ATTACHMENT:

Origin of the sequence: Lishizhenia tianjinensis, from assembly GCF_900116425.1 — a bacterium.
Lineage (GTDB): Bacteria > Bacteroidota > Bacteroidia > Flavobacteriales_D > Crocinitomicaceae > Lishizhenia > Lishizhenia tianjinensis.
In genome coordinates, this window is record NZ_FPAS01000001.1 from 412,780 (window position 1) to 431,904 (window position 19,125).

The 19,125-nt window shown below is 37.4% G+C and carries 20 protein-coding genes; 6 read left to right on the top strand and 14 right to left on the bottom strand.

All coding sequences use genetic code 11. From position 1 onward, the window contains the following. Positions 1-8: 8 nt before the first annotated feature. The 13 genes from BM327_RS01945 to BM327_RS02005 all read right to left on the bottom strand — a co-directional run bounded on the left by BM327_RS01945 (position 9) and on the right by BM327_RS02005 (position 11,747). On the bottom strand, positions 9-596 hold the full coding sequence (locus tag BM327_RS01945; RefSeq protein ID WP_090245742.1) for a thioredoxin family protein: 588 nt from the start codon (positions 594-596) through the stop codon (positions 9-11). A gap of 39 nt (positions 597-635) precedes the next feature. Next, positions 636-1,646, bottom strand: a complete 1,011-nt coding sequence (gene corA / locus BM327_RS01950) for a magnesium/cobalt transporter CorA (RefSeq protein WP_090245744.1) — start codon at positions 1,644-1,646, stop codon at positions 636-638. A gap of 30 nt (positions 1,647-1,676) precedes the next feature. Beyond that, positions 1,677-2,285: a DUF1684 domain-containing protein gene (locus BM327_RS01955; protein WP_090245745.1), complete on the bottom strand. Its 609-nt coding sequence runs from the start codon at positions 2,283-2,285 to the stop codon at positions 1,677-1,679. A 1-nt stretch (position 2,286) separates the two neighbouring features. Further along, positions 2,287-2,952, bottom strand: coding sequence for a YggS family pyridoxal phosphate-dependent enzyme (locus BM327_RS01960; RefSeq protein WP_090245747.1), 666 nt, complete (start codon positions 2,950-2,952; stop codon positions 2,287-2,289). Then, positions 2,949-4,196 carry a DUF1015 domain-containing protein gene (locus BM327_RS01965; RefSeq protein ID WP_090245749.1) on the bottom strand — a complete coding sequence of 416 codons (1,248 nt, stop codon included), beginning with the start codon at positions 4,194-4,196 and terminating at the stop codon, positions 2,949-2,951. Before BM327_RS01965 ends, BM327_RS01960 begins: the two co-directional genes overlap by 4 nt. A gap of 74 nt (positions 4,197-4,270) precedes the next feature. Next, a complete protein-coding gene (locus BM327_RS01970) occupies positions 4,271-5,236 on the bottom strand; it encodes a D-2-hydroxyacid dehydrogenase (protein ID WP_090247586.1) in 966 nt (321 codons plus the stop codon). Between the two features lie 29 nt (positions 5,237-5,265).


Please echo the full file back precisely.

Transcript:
Origin of the sequence: Lishizhenia tianjinensis, from assembly GCF_900116425.1 — a bacterium.
Lineage (GTDB): Bacteria > Bacteroidota > Bacteroidia > Flavobacteriales_D > Crocinitomicaceae > Lishizhenia > Lishizhenia tianjinensis.
In genome coordinates, this window is record NZ_FPAS01000001.1 from 412,780 (window position 1) to 431,904 (window position 19,125).

The 19,125-nt window shown below is 37.4% G+C and carries 20 protein-coding genes; 6 read left to right on the top strand and 14 right to left on the bottom strand.

All coding sequences use genetic code 11. From position 1 onward, the window contains the following. Positions 1-8: 8 nt before the first annotated feature. The 13 genes from BM327_RS01945 to BM327_RS02005 all read right to left on the bottom strand — a co-directional run bounded on the left by BM327_RS01945 (position 9) and on the right by BM327_RS02005 (position 11,747). On the bottom strand, positions 9-596 hold the full coding sequence (locus tag BM327_RS01945; RefSeq protein ID WP_090245742.1) for a thioredoxin family protein: 588 nt from the start codon (positions 594-596) through the stop codon (positions 9-11). A gap of 39 nt (positions 597-635) precedes the next feature. Next, positions 636-1,646, bottom strand: a complete 1,011-nt coding sequence (gene corA / locus BM327_RS01950) for a magnesium/cobalt transporter CorA (RefSeq protein WP_090245744.1) — start codon at positions 1,644-1,646, stop codon at positions 636-638. A gap of 30 nt (positions 1,647-1,676) precedes the next feature. Beyond that, positions 1,677-2,285: a DUF1684 domain-containing protein gene (locus BM327_RS01955; protein WP_090245745.1), complete on the bottom strand. Its 609-nt coding sequence runs from the start codon at positions 2,283-2,285 to the stop codon at positions 1,677-1,679. A 1-nt stretch (position 2,286) separates the two neighbouring features. Further along, positions 2,287-2,952, bottom strand: coding sequence for a YggS family pyridoxal phosphate-dependent enzyme (locus BM327_RS01960; RefSeq protein WP_090245747.1), 666 nt, complete (start codon positions 2,950-2,952; stop codon positions 2,287-2,289). Then, positions 2,949-4,196 carry a DUF1015 domain-containing protein gene (locus BM327_RS01965; RefSeq protein ID WP_090245749.1) on the bottom strand — a complete coding sequence of 416 codons (1,248 nt, stop codon included), beginning with the start codon at positions 4,194-4,196 and terminating at the stop codon, positions 2,949-2,951. Before BM327_RS01965 ends, BM327_RS01960 begins: the two co-directional genes overlap by 4 nt. A gap of 74 nt (positions 4,197-4,270) precedes the next feature. Next, a complete protein-coding gene (locus BM327_RS01970) occupies positions 4,271-5,236 on the bottom strand; it encodes a D-2-hydroxyacid dehydrogenase (protein ID WP_090247586.1) in 966 nt (321 codons plus the stop codon). Between the two features lie 29 nt (positions 5,237-5,265).